• Funder: UKRI Project Code: ES/M004740/1
    Funder Contribution: 151,215 GBP
    Partners: State University of New York at Potsdam, THE REPUBLIC OF UGANDA, WB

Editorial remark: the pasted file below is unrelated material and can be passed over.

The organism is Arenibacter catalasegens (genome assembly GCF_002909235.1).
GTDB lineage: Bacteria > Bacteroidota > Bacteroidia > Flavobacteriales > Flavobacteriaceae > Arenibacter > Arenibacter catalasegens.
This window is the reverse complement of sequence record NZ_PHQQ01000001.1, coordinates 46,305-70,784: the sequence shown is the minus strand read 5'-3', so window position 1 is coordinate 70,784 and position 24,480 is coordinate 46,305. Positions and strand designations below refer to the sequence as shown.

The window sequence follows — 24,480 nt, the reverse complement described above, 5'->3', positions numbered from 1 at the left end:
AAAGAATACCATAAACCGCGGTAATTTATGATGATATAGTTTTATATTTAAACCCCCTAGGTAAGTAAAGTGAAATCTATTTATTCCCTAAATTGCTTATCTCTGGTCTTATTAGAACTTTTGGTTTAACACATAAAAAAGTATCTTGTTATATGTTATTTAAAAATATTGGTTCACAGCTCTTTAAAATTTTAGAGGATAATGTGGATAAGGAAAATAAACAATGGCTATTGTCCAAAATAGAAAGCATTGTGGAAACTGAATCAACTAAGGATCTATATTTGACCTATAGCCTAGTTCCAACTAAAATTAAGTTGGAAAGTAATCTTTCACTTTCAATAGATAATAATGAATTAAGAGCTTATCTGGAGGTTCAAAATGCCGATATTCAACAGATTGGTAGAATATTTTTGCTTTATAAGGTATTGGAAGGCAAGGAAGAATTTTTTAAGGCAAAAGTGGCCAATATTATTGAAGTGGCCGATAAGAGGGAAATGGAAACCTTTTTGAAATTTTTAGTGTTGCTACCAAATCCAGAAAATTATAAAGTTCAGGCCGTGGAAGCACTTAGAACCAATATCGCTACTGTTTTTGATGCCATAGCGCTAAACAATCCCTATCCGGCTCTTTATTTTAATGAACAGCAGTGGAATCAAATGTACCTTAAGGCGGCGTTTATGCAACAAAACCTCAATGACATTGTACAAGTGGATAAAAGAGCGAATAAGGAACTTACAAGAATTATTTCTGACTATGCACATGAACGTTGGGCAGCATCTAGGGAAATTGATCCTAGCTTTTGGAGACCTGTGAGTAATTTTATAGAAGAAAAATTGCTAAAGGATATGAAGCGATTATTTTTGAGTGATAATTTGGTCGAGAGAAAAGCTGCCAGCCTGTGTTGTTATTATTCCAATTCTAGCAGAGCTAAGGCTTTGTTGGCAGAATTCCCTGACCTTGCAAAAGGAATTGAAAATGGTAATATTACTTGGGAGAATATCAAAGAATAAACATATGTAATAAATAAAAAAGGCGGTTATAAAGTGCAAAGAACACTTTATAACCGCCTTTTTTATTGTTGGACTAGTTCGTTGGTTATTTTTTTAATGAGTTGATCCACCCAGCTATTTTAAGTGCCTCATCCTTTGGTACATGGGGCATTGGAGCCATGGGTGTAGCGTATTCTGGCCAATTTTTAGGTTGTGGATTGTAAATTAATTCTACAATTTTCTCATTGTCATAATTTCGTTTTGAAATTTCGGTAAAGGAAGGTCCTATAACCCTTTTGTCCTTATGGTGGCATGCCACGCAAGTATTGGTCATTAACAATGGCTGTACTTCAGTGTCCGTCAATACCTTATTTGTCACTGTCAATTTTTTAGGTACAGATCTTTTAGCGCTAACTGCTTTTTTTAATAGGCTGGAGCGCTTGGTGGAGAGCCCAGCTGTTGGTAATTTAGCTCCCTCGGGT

Worldwide, there has been growing interest in understanding the nature of quality education. A major key to this quest lies in what goes on inside classrooms, where children derive the bulk of their daily experiences in academic and social learning. While factors like the physical condition of the school building, textbooks, and teacher degrees play a role in children's learning and life outcomes, they are small and indirect. Teacher instructional practices and classroom processes, in terms of supportiveness and organization, play considerable roles in children's learning and well being outcomes. Yet, the focus of many attempts to improve (and evaluate) educational programs has been based on classic, though simple, input-output model. In other words, an intervention takes place, and then the change in child academic or social outcomes are measured. Studies of this type can be viewed as "black box" studies; they tell us little more than whether the program worked or not. They fail to provide us with insights on how to more effectively facilitate deeper learning. To do this, we first need to be able to effectively measure instructional practices and classroom processes. The most accurate way of measuring instructional practices and classroom processes is with the use of observational methods. To date, available methods have been too labor-intensive and costly for large-scale evaluation studies or for use in daily practice. Reliable, valid, cost-effective, and practically useful tools are needed. Nowhere is this truer than in low-income and fragile states. This is the goal of the proposed investigation. To achieve these ends, we capitalize on a large-scale experimental school and classroom-based intervention program undertaken in Ugandan public secondary schools by the World Bank (WB), in partnership with the Ministry of Education and Sports (MoES). In a second phase of this project, the WB enlisted New York University (NYU) to supplement the impact evaluation by examining the instructional practices and classroom processes with live observations using an innovative tool, known as TIPPS, before, in the middle, and at the end of the intervention year. Samples of these classrooms are also videotaped for more intensive analysis. This data provides a unique opportunity to further develop and validate an innovative, affordable, scalable, and practically useful tool for assessing teacher practices and classroom processes. It also has the potential to provide feedback to teachers, especially when used in tandem with mentoring and reflected practice for improved teacher performance. We conduct a series of scientific studies to assure the viability, validity, and utility of this instrument. In addition to the development and validation of an effective classroom observational instrument, we want to assure its use in policy and practice in Uganda and eventually in other low-income and fragile states. Thus, we begin the project year by working closely with the various stakeholder groups - ministry, union officials, school administrators, teachers, and World Bank Africa Region staff - to facilitate buy-in and ownership. We will engage them in interviews and focus groups to both inform them about the instrument and to gain their assistance in structuring the end of the year workshops for maximum effectiveness. The goals of these workshops are to explain our findings with regard to the intervention and the tool, and more importantly, so that the tool can be implemented at policy levels by the ministry, with the aide of the unions. In this manner, this tool could then be put into practical use in secondary schools around the country, and eventually primary schools as well.